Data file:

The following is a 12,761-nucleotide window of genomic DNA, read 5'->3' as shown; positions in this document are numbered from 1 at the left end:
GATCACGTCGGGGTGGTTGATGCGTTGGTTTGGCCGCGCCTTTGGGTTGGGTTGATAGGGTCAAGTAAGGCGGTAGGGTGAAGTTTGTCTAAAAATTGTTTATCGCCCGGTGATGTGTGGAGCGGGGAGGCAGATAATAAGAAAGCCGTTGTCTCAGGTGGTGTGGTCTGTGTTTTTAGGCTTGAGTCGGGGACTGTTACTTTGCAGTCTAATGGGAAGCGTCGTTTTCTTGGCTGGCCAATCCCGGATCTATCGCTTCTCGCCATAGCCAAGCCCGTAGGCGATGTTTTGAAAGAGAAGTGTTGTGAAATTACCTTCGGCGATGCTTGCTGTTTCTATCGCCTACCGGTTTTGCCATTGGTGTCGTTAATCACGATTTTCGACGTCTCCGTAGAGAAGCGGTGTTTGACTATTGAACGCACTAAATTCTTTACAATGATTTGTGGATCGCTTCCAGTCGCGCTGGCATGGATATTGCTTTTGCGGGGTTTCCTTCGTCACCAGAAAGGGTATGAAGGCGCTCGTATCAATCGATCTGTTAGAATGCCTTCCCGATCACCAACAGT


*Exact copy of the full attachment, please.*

The following is a 12,761-nucleotide window of genomic DNA, read 5'->3' as shown; positions in this document are numbered from 1 at the left end:
GATCACGTCGGGGTGGTTGATGCGTTGGTTTGGCCGCGCCTTTGGGTTGGGTTGATAGGGTCAAGTAAGGCGGTAGGGTGAAGTTTGTCTAAAAATTGTTTATCGCCCGGTGATGTGTGGAGCGGGGAGGCAGATAATAAGAAAGCCGTTGTCTCAGGTGGTGTGGTCTGTGTTTTTAGGCTTGAGTCGGGGACTGTTACTTTGCAGTCTAATGGGAAGCGTCGTTTTCTTGGCTGGCCAATCCCGGATCTATCGCTTCTCGCCATAGCCAAGCCCGTAGGCGATGTTTTGAAAGAGAAGTGTTGTGAAATTACCTTCGGCGATGCTTGCTGTTTCTATCGCCTACCGGTTTTGCCATTGGTGTCGTTAATCACGATTTTCGACGTCTCCGTAGAGAAGCGGTGTTTGACTATTGAACGCACTAAATTCTTTACAATGATTTGTGGATCGCTTCCAGTCGCGCTGGCATGGATATTGCTTTTGCGGGGTTTCCTTCGTCACCAGAAAGGGTATGAAGGCGCTCGTATCAATCGATCTGTTAGAATGCCTTCCCGATCACCAACAGT